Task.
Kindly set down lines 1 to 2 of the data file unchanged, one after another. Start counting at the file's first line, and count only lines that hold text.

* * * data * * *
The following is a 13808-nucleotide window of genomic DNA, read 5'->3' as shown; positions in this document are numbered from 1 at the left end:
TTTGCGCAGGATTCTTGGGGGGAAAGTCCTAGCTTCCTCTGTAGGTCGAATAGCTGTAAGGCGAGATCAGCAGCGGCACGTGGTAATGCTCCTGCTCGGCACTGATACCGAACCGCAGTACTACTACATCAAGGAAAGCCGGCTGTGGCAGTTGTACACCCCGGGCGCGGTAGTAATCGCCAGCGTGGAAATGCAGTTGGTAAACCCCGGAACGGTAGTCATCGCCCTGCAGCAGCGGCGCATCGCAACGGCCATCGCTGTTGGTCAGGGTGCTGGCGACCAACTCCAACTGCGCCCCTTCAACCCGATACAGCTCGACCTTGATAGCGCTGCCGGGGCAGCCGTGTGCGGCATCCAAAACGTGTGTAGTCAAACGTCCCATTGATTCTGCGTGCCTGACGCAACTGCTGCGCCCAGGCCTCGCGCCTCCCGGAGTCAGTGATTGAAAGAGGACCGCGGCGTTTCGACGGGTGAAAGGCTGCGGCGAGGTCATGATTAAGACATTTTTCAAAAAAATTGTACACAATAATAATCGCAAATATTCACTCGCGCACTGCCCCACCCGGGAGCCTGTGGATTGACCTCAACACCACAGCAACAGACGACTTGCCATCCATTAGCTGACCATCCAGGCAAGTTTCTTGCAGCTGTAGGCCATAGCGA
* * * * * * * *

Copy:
The following is a 13808-nucleotide window of genomic DNA, read 5'->3' as shown; positions in this document are numbered from 1 at the left end:
TTTGCGCAGGATTCTTGGGGGGAAAGTCCTAGCTTCCTCTGTAGGTCGAATAGCTGTAAGGCGAGATCAGCAGCGGCACGTGGTAATGCTCCTGCTCGGCACTGATACCGAACCGCAGTACTACTACATCAAGGAAAGCCGGCTGTGGCAGTTGTACACCCCGGGCGCGGTAGTAATCGCCAGCGTGGAAATGCAGTTGGTAAACCCCGGAACGGTAGTCATCGCCCTGCAGCAGCGGCGCATCGCAACGGCCATCGCTGTTGGTCAGGGTGCTGGCGACCAACTCCAACTGCGCCCCTTCAACCCGATACAGCTCGACCTTGATAGCGCTGCCGGGGCAGCCGTGTGCGGCATCCAAAACGTGTGTAGTCAAACGTCCCATTGATTCTGCGTGCCTGACGCAACTGCTGCGCCCAGGCCTCGCGCCTCCCGGAGTCAGTGATTGAAAGAGGACCGCGGCGTTTCGACGGGTGAAAGGCTGCGGCGAGGTCATGATTAAGACATTTTTCAAAAAAATTGTACACAATAATAATCGCAAATATTCACTCGCGCACTGCCCCACCCGGGAGCCTGTGGATTGACCTCAACACCACAGCAACAGACGACTTGCCATCCATTAGCTGACCATCCAGGCAAGTTTCTTGCAGCTGTAGGCCATAGCGA